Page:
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    2415 days ago

    Comment edited on: 11/6/2014 12:52:04 PM
  • BRIAEL
    Danielle, that is an amazing experience. I can understand your love/hate complicated relationship with religion and the fascination with studying ancient texts. Strangely, as a fellow atheist and all, it makes very good sense to me. :)

    It's a beautiful place, and must have left you a good deal of time for reflection and personal growth, as much as getting to understand people with other belief structures and experiences. I've always found older people vastly more interesting, because of the depth and breadth of experiences they've had and how much their attitudes have changed.

    Thanks for posting this blog; it's beautiful to read and your pleasure in the experience is obvious. :)
    2422 days ago
  • DTHOR6
    Wow how awesome and you truly did have a beautiful view. Can't believe I would say that about a cemetery. Thank you so much for sharing this. How awesome it must have been for you!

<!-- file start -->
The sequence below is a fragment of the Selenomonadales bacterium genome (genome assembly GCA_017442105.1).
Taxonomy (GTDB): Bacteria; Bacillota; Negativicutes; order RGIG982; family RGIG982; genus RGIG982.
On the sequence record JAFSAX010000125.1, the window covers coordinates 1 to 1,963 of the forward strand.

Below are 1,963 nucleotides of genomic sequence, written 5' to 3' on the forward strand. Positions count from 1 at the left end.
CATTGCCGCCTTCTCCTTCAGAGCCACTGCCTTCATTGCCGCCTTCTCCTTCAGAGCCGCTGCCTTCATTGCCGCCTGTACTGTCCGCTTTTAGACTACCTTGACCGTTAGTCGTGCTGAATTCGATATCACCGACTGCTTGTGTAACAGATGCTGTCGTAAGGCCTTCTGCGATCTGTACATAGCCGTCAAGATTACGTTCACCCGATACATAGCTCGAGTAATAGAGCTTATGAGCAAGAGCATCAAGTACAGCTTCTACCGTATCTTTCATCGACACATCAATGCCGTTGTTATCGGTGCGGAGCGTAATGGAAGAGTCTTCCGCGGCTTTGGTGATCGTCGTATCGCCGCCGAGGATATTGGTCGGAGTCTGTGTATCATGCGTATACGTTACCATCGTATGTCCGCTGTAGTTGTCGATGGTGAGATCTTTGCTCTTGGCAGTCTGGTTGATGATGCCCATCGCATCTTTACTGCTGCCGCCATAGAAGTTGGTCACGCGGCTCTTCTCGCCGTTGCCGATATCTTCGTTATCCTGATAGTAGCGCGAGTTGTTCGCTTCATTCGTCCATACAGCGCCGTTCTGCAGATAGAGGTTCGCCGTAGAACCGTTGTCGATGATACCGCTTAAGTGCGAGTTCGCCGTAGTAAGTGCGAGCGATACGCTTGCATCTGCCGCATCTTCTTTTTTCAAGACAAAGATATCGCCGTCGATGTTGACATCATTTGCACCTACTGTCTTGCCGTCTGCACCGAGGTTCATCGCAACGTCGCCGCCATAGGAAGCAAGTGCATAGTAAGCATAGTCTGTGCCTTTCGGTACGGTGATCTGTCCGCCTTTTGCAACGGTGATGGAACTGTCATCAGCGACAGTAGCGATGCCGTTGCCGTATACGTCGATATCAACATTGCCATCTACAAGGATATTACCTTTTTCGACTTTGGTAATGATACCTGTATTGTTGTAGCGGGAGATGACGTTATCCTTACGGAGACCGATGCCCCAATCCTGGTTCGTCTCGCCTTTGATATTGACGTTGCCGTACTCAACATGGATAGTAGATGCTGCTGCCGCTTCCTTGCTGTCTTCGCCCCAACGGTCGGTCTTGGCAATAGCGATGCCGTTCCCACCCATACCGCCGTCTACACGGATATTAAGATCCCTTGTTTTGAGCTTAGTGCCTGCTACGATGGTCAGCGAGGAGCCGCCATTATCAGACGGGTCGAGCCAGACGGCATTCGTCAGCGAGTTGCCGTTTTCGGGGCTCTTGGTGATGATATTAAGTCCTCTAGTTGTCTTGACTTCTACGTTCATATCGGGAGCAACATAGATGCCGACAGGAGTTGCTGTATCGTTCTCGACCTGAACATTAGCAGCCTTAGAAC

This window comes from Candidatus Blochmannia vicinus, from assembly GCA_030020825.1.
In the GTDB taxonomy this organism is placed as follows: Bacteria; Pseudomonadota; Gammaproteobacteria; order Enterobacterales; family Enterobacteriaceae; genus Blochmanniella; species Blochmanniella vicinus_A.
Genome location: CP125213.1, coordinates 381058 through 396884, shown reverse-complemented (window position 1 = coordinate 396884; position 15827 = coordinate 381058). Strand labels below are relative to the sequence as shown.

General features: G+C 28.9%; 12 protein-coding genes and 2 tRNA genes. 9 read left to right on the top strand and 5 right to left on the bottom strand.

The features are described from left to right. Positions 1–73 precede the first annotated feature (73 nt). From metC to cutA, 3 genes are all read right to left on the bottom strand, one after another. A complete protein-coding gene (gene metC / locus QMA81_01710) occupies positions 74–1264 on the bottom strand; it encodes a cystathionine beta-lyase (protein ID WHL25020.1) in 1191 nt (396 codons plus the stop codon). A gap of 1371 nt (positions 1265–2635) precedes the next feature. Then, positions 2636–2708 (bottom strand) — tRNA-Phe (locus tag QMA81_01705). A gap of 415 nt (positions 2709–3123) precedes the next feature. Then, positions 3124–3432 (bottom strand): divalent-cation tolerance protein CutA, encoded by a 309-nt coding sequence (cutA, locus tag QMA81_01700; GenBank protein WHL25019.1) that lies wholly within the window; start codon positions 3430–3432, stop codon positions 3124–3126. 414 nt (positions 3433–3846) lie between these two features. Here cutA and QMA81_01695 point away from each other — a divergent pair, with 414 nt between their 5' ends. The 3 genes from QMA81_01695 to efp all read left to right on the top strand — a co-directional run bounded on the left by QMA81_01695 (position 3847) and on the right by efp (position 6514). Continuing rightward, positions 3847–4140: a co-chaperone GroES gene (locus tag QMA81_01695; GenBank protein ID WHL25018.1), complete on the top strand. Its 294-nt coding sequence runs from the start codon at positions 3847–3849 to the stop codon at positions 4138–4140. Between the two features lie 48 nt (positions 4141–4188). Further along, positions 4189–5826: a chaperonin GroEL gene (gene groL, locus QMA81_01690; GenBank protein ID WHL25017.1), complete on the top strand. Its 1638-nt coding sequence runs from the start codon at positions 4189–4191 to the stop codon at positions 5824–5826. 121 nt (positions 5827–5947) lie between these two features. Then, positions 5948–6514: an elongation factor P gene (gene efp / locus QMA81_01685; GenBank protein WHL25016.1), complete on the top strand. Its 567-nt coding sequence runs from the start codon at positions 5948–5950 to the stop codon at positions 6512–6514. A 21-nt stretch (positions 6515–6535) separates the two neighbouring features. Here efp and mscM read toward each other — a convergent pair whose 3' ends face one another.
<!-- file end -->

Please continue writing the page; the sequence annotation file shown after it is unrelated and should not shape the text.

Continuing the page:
2423 days ago
  • no profile photo CD1904002
    What an amazing experience. Thank you for sharing and the pictures as well. I agree, the cemetery is beautiful, especially the night shot. I too (I think I mentioned this previously), was raised Roman Catholic. 10+ years of Catholic school until I got kicked out, but still had to go to church, until I moved out of my parents house. I understand many of your feelings in regards to religion and find myself more and more leaning towards atheist. But I too, would treasure an experience like this, and thankfully, many of those priests became your friend - so wonderful and sweet. Thank you again for sharing your story.
    2424 days ago
  • TWESTEN1
    That is the most fascinating thing I have read in a long time! Wow. I am in awe of you right now ~ what an experience. I still can't get over it. Good for you though on doing what you wanted to do, when & where you wanted to do it... and sticking it out. Simply amazing! Thank you so much for sharing.
    2424 days ago
  • EVER-HOPEFUL